New diet guidelines try again to prod Americans toward better health

Andrew Zajac, Tribune Washington Bureau

WASHINGTON — In a new attempt to help an overweight nation slim down and improve its long-term health, the government released new dietary guidelines that called on Americans to eat less, cut down on salt, bulk up on fruits and vegetables, and try water instead of sugary soft drinks.

The guidelines, part of an every-five-years re-examination of the nation’s diet, generally paralleled past recommendations by the government and outside groups, but this time it put special emphasis on salt as a special dietary culprit.

It recommended reducing sodium intake by more than half for all people 51 and older, all African-Americans and everyone with high blood pressure, diabetes or kidney disease — all together about half of all Americans.

The guidance was addressed to a U.S. population in which one-third of children and a majority of adults are overweight or obese and seemingly impervious to warnings about the consequences of unhealthy eating.

Many of the new recommendations are stronger in tone than the 2005 guidelines, aimed at awakening the public to the links between unhealthy eating habits and such chromic killers as diabetes, cancer, stroke and heart disease.

And this time the government emphasized the economic as well as the medical price of unhealthy eating.

Health and Human Services Secretary Kathleen Sebelius, who unveiled the guidelines with Secretary of Agriculture Tom Vilsack, said three-quarters of every health care dollar is spent on chronic diseases related to diet — imposing a huge financial cost on business, governments and household budgets.

Past guidance has been “opaque … and there really has not been much debate focus on how this impacts us as a nation,” said Sebelius, whose department co-authored the guidelines with the Agriculture Department.

Some nutrition experts, while lauding the guidelines overall, said that their impact would be blunted because of an unwillingness to name specific foods to be avoided or consumed in smaller quantities.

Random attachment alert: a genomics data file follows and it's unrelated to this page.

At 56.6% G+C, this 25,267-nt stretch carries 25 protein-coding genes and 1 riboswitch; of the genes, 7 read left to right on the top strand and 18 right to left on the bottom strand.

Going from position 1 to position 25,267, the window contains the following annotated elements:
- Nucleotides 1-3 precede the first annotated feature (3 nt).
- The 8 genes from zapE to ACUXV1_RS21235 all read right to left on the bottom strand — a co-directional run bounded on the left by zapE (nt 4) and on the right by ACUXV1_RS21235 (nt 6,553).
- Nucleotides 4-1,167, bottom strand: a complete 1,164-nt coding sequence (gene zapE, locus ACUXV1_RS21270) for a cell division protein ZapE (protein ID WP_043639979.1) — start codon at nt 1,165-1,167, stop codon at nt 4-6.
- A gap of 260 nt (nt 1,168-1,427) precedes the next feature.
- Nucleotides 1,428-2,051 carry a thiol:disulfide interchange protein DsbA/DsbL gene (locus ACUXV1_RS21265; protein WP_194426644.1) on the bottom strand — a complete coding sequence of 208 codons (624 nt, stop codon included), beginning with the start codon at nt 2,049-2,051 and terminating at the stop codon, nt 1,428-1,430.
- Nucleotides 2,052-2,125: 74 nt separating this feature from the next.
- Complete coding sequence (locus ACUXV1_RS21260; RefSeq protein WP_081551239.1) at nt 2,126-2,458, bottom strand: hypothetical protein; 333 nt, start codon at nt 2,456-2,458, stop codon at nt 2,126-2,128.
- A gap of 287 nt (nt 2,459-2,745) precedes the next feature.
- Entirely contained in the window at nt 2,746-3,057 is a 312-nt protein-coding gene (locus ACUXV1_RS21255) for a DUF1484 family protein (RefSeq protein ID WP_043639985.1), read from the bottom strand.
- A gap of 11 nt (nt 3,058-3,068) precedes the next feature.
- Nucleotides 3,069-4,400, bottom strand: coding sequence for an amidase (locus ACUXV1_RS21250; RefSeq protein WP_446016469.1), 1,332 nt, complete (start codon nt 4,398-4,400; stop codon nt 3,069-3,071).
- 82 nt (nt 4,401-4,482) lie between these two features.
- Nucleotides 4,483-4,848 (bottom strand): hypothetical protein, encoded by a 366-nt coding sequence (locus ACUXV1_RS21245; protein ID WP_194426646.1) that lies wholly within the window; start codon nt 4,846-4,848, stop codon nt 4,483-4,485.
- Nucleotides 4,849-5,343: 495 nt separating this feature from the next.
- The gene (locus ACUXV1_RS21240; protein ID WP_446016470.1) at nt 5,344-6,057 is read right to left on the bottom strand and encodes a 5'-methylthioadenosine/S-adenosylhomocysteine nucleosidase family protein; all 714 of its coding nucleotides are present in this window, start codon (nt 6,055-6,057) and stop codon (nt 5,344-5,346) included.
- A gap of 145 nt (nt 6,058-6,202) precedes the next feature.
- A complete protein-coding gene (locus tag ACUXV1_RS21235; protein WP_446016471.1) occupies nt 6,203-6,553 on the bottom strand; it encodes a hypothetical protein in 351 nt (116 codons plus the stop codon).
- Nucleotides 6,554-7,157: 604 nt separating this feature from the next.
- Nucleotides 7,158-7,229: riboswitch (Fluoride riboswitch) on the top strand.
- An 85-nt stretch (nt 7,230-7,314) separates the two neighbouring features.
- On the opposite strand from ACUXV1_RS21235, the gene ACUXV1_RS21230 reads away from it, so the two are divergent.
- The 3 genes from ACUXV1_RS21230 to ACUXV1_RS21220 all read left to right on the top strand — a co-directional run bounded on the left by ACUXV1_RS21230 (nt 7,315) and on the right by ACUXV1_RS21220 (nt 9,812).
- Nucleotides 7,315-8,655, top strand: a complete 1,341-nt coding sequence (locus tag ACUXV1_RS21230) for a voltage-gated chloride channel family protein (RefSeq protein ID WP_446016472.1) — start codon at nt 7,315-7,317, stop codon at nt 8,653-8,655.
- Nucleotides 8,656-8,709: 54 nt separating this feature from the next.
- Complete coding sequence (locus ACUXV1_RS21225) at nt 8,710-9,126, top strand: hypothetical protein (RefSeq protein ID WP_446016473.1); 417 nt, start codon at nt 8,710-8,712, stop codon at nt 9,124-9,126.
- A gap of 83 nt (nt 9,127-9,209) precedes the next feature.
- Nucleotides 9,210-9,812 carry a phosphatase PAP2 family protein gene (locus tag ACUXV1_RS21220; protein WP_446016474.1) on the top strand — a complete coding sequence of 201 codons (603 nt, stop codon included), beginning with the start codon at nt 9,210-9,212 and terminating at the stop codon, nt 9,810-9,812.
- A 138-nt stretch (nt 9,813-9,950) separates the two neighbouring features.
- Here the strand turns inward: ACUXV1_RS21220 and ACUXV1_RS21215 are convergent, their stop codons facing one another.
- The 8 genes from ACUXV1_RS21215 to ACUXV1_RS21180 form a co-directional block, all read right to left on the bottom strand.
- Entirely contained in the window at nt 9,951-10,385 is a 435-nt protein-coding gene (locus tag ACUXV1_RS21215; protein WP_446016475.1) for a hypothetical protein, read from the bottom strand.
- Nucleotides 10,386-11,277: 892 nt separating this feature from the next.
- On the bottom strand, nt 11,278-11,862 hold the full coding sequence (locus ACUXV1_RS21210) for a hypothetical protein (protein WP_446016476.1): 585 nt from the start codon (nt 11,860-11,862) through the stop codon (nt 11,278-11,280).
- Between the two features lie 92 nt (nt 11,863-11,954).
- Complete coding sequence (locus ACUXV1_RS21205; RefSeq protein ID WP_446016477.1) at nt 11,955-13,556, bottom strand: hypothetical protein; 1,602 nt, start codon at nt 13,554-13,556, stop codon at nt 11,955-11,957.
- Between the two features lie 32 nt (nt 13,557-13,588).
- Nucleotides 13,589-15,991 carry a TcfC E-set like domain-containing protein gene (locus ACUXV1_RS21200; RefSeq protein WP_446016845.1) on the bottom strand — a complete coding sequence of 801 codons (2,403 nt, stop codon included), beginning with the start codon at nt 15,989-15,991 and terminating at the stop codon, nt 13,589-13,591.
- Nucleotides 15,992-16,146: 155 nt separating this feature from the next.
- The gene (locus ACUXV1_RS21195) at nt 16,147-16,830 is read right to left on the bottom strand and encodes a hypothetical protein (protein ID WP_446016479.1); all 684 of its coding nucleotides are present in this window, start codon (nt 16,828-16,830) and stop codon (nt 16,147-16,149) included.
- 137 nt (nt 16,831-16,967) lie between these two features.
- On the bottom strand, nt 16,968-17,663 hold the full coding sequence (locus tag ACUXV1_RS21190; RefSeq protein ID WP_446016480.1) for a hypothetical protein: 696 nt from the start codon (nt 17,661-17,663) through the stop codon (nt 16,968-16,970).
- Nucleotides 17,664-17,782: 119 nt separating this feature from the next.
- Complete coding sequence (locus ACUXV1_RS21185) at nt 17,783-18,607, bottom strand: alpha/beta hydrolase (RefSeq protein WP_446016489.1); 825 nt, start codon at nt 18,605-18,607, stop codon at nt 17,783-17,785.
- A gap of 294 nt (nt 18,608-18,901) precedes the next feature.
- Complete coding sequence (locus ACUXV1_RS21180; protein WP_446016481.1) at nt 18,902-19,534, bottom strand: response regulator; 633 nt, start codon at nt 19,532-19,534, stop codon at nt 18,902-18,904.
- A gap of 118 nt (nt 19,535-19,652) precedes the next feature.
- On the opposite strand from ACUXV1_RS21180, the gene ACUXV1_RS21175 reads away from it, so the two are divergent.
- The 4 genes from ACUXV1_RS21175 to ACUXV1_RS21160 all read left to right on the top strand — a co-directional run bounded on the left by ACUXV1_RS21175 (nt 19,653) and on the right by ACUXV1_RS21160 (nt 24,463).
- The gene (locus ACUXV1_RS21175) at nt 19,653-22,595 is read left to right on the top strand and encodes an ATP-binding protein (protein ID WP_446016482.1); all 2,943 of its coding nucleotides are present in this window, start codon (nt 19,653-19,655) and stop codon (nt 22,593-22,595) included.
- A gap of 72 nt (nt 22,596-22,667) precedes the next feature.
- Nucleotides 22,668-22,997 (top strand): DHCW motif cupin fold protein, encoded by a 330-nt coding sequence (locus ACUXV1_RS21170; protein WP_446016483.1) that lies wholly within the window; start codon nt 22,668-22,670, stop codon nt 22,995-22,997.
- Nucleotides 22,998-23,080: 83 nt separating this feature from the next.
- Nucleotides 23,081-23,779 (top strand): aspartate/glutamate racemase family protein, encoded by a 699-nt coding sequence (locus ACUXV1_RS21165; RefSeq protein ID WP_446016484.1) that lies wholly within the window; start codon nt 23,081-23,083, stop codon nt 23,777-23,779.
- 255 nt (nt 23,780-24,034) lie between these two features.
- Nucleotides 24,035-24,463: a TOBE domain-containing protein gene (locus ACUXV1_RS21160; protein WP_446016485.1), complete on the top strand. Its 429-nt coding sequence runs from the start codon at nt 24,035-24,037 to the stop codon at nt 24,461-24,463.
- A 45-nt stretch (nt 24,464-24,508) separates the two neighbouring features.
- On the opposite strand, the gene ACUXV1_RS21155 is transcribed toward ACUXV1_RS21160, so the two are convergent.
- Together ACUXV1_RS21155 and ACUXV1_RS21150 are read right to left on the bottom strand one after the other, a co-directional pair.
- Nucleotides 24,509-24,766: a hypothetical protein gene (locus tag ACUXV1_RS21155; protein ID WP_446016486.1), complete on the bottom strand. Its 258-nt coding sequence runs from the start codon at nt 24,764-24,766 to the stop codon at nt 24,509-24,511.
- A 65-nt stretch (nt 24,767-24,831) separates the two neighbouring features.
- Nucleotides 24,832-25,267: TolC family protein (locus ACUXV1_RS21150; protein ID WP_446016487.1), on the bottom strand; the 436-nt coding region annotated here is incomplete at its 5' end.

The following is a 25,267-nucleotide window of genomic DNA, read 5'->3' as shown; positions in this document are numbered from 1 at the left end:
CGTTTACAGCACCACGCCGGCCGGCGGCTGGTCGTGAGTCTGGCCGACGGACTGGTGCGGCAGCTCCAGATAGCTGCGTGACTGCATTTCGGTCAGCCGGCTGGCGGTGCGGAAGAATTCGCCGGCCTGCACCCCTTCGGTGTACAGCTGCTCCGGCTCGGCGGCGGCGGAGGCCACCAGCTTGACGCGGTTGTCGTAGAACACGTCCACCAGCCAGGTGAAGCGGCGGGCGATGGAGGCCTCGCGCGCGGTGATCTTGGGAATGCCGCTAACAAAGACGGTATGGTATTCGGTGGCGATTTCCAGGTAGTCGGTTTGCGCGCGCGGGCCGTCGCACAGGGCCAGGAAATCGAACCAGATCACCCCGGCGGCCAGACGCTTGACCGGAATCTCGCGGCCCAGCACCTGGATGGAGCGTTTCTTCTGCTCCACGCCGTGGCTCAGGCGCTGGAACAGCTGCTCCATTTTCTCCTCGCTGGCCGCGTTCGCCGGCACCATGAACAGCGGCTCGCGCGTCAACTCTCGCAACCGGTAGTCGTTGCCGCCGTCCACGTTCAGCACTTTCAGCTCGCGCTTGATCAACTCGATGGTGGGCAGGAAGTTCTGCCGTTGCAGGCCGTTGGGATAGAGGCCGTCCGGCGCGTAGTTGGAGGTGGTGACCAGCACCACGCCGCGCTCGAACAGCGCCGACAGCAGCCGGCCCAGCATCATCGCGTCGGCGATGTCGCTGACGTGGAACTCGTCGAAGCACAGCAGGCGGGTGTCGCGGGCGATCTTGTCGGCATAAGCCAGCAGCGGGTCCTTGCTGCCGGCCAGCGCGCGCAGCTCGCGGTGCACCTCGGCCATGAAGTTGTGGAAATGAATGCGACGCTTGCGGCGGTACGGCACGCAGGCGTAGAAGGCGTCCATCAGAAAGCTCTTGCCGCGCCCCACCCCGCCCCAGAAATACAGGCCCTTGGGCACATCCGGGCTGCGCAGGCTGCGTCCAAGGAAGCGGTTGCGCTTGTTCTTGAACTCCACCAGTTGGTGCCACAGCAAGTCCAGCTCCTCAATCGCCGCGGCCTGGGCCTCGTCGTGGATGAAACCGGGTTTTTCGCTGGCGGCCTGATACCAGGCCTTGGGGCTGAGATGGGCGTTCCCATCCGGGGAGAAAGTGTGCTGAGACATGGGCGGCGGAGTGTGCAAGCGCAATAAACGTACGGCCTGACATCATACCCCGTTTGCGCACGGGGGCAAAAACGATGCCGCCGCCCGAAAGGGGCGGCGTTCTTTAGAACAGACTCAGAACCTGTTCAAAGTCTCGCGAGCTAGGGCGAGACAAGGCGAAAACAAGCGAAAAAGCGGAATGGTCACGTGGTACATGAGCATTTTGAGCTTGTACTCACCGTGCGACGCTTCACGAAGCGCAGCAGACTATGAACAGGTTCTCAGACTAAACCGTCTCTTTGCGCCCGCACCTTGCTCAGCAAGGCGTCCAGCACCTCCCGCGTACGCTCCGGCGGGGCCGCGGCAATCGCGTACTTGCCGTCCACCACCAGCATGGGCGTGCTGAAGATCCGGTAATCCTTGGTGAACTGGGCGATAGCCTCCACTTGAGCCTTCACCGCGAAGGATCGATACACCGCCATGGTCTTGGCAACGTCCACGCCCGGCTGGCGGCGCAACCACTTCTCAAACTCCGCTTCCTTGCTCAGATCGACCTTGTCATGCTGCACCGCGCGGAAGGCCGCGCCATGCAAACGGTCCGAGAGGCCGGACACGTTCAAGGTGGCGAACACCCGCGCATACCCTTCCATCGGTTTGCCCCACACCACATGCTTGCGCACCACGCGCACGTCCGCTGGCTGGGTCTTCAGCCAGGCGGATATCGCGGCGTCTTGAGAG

Vilsack underscored the magnitude of the communications challenge, saying, “I must admit personally I never read the dietary guidelines until I got this job.”

The advice on sodium was perhaps the most drastic recommended alteration.

Americans consume an average of about 3,400 mg of sodium daily, well above the 2,300 mg recommended daily upper limit.

The new guidelines recommend that the half of the U.S. population in a risk group lower intake to about 1,500 mg.

That likely will be hard to do even with willing consumers, because about 90 percent of a person’s sodium comes from restaurant or packaged food, not the salt shaker.

“You have to look at a label or a (food) company website,” said Margo Wotan, nutrition policy director for the nonprofit Center for Science in the Public Interest.

More generally, Wotan praised the guidelines for straightforwardness that she said will help consumers understand what they need to do.

For example, Wotan said, the guidance document may be the first in the series dating back to 1980 to state the obvious: “eat less” — and to offer an image rather than a measurement of a proper portion: “make half your plate fruits and vegetables.”

“It’s so clear,” Wotan said.

The guidelines also advocated switching to fat-free or low-fat milk and directly discouraged consumption of sugary beverages in favor of water.

Previous beverage guidance urged selection of “beverages with little added sugars or caloric sweeteners.” 

Nutritionist Marion Nestle said the new guidelines are a substantial improvement over earlier versions, but she said the government pulled punches by failing to name foods to be avoided, in deference to powerful food lobbies who don’t want their products passed over by consumers.

Nestle said the guidelines use the acronym “SoFAS”, which stands for solid fats and added sugars. “Why don’t they just say what they mean: eat less meat, sodas, snack foods?” said Nestle, who teaches at New York University. “The most useful thing they could do is name names.”

While purely advisory, the dietary guidelines influence decisions in school food programs, Meals on Wheels, and regulatory issues like food labeling and how foods are marketed to children.

Officials presented the guidelines as part of a mosaic of food-centered health initiatives aimed at persuading people to eat better and get more exercise.

They include a proposed USDA overhaul of federally subsidized school meals programs that would cut salt, add low-fat dairy products, increase whole grains and make other changes to menus.

And the Food and Drug Administration is working with food producers to improve nutrition information on food packaging and with restaurant chains to add nutrition information to menus.